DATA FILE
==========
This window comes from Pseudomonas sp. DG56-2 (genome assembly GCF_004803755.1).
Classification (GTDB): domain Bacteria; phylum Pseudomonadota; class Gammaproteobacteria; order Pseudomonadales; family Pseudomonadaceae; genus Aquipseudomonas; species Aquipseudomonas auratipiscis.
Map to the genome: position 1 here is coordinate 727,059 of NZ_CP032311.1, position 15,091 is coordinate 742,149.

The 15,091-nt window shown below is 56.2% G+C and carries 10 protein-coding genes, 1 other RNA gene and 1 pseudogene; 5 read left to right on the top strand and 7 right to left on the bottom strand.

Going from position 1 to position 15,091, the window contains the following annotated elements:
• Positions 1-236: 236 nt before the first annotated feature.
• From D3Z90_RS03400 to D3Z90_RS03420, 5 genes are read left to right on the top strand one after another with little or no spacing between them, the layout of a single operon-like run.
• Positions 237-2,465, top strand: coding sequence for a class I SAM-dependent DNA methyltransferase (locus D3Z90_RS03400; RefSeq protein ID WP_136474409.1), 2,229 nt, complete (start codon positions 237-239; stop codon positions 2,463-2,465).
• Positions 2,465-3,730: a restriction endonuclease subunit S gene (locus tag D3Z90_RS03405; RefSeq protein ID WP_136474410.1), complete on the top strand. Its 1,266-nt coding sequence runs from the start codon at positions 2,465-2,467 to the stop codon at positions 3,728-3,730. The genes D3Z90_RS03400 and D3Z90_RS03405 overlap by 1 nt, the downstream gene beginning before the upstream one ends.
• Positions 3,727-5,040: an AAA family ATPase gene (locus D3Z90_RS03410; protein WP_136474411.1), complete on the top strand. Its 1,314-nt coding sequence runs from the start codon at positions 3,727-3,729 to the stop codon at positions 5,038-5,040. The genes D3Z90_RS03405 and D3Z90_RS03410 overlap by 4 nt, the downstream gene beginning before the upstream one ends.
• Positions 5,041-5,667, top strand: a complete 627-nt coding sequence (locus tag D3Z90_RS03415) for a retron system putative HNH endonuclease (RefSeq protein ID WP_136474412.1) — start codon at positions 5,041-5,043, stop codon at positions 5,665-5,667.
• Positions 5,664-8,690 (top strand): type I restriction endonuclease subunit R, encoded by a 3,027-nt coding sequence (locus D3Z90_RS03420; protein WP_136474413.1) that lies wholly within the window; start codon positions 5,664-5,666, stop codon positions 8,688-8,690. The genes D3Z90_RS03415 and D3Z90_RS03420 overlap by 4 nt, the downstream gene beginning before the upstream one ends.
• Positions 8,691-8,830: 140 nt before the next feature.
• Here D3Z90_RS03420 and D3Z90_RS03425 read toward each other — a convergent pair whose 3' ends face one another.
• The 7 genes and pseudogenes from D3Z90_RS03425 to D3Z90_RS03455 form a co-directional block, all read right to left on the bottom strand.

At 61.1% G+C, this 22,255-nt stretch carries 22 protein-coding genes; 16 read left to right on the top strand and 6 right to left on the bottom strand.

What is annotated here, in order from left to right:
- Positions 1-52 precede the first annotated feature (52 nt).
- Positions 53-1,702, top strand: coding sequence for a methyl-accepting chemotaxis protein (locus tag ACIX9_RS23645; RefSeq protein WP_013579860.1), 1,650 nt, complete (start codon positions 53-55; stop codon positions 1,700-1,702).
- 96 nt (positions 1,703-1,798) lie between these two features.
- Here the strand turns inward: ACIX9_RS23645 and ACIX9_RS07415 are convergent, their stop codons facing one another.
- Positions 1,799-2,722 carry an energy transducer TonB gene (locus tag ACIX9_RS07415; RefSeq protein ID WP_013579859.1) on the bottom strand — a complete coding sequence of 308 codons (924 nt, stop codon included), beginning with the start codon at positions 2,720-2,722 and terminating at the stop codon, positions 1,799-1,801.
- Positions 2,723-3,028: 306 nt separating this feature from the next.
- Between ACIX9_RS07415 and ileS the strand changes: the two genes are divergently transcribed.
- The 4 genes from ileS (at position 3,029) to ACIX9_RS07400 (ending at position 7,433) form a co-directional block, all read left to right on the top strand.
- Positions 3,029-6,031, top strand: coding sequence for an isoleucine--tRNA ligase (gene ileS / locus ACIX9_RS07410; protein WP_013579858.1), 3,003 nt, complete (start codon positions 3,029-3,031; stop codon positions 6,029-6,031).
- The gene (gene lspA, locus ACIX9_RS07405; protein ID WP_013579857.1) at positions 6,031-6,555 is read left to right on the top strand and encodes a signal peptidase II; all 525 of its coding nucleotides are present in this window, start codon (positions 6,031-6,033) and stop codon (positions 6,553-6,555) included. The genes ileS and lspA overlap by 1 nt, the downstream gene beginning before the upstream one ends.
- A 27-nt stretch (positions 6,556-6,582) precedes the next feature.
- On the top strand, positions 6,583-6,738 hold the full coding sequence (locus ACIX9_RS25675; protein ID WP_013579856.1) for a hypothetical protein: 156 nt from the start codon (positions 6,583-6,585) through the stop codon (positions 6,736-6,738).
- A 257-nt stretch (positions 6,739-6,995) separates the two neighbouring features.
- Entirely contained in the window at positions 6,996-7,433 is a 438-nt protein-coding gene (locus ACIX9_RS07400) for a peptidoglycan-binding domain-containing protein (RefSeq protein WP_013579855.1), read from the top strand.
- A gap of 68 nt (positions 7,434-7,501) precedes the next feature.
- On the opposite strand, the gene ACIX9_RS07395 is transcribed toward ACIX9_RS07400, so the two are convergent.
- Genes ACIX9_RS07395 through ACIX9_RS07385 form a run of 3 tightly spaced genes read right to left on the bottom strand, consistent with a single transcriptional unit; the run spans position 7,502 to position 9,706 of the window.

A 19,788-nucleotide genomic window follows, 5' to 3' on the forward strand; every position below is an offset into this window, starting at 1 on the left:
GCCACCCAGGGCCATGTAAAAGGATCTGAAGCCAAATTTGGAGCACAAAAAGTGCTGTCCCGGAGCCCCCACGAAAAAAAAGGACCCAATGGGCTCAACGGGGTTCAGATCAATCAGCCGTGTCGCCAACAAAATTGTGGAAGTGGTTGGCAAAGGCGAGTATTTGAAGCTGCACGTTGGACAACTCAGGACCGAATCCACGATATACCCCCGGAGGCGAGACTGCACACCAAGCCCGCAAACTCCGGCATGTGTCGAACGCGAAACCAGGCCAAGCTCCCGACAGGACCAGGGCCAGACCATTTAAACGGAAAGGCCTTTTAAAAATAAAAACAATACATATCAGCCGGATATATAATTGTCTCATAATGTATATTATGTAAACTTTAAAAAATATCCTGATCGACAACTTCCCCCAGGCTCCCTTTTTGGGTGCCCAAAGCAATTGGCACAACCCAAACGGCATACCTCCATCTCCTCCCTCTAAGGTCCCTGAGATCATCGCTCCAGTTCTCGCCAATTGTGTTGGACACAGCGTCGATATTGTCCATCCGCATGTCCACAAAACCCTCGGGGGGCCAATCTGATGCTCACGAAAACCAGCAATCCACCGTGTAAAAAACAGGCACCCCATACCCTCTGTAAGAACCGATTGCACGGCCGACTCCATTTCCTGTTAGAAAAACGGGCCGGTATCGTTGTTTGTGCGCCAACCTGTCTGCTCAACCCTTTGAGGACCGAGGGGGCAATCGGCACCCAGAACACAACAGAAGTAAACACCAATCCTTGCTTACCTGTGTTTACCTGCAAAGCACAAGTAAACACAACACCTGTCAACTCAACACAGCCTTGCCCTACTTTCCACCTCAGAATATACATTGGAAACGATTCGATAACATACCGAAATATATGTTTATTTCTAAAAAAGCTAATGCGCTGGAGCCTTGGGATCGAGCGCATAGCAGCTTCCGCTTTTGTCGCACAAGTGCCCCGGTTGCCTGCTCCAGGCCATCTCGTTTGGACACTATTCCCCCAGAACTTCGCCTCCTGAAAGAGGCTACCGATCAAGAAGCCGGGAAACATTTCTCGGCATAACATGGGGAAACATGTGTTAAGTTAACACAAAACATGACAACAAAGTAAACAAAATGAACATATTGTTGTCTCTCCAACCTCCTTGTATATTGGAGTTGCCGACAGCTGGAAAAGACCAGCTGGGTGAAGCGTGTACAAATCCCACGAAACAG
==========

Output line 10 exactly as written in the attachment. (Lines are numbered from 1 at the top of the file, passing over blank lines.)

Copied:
• Positions 3,727-5,040: an AAA family ATPase gene (locus D3Z90_RS03410; protein WP_136474411.1), complete on the top strand. Its 1,314-nt coding sequence runs from the start codon at positions 3,727-3,729 to the stop codon at positions 5,038-5,040. The genes D3Z90_RS03405 and D3Z90_RS03410 overlap by 4 nt, the downstream gene beginning before the upstream one ends.